Social Question

Jonesn4burgers's avatar

For fun; how will I know when I've arrived?

Asked by Jonesn4burgers (7264points) July 11th, 2014

As children we have a concept in mind of how things would be when we’ve finally “Made it”. As we grow, sometimes the details change, sometimes not.
In the Bruce Willis movie, The Kid, his child version of himself expected to have his life complete when he has a plane, and a wonderful dog named Chester.
When I was little, I thought I would grow up to marry Dale, and have a terrific farm with a great fishin’ pond.
As I got older, my expectations evolved. Finally I settled on, “I will have arrived when I can afford to give out full sized candy bars for Halloween.”
Where did you set the bar for yourself, and have you arrived?

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25 Answers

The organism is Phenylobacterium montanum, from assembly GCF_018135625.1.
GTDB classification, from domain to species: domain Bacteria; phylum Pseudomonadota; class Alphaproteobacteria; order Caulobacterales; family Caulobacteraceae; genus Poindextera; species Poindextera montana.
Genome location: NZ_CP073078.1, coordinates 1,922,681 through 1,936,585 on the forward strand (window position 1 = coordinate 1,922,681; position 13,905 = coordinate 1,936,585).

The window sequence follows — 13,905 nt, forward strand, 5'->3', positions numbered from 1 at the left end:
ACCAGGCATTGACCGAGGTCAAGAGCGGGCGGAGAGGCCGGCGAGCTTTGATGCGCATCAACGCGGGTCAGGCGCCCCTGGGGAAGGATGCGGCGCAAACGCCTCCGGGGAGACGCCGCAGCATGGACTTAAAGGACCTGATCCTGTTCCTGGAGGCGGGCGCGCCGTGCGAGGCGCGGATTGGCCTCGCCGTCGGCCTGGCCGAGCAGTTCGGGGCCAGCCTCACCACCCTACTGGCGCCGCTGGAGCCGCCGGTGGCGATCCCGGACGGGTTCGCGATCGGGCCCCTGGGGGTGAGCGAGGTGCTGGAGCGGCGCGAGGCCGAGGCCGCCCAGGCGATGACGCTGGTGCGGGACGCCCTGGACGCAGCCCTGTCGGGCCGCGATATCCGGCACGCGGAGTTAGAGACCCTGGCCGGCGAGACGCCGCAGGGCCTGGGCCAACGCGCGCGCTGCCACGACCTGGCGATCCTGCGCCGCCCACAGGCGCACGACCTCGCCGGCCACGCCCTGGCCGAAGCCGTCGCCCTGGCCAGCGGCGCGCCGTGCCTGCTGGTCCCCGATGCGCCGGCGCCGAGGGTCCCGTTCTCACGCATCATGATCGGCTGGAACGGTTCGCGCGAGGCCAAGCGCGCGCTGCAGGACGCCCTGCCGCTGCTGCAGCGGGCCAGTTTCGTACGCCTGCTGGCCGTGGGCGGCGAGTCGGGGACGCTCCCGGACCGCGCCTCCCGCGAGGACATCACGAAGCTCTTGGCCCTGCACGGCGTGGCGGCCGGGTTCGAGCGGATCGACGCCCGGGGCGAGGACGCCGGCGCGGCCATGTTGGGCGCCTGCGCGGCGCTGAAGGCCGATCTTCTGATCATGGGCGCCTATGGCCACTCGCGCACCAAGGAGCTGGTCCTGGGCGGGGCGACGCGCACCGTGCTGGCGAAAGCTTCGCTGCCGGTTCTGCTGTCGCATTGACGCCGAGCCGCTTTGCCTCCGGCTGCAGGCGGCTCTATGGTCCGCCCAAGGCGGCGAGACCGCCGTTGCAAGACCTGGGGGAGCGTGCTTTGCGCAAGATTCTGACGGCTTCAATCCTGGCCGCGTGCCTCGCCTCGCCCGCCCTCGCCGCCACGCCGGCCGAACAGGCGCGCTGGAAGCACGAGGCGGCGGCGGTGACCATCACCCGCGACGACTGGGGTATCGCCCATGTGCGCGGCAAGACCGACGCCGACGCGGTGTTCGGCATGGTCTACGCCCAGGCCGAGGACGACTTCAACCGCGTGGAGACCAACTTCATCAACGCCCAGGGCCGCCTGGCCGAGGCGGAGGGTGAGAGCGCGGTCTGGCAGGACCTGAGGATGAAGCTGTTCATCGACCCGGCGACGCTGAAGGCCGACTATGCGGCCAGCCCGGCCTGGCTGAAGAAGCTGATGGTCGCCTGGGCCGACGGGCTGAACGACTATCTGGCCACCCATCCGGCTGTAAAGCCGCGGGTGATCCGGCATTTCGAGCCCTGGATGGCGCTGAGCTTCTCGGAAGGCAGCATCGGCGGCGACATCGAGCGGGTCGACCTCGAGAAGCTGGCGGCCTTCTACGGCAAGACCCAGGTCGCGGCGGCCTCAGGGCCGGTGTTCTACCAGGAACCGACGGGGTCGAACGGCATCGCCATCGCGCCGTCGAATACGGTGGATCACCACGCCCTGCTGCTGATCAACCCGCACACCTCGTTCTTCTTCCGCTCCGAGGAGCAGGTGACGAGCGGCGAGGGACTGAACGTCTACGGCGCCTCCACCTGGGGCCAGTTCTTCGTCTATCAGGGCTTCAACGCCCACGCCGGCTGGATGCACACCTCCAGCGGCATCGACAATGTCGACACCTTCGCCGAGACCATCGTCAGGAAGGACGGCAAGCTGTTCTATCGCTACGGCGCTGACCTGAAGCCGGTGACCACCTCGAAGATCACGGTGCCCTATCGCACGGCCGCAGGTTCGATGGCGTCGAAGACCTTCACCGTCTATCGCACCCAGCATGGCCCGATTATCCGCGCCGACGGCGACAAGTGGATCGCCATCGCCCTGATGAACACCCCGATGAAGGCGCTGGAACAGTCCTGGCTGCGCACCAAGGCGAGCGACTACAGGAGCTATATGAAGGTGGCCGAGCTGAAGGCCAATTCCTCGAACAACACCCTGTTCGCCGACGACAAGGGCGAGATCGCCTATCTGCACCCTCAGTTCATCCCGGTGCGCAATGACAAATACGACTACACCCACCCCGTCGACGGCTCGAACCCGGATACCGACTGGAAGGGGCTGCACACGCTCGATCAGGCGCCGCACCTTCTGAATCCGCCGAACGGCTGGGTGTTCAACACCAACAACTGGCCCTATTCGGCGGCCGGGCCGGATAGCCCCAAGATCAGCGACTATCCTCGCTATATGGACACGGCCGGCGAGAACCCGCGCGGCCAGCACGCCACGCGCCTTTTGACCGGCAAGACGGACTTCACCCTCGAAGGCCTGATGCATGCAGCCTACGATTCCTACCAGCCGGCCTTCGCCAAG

dina_didi's avatar

I was wondering about it yesterday! From when I was a kid, I always believed that I’d be happy when I had a happy family with a great husband, kids and grandchildren. I have not done this yet but I am young to have grandchildren…

hominid's avatar

I spent nearly 40 years waiting – waiting for life to really start, waiting to be happy, waiting to find my way – only to discover that life had already begun and there was nothing to wait for. I’m not waiting for the future any longer – the future never comes. Whatever it means to “arrive” can, and can only be found right here, now.

zenvelo's avatar

You’ll know you’ve arrived when there is a parking spot just waiting for you. It’s called a grave.

A friend came up to me a couple years ago and said, “I always thought that by the time I was fifty I’d be pretty much on auto-pilot, and nothing too difficult left to deal with. But it doesn’t stop, it just gets different.”

stanleybmanly's avatar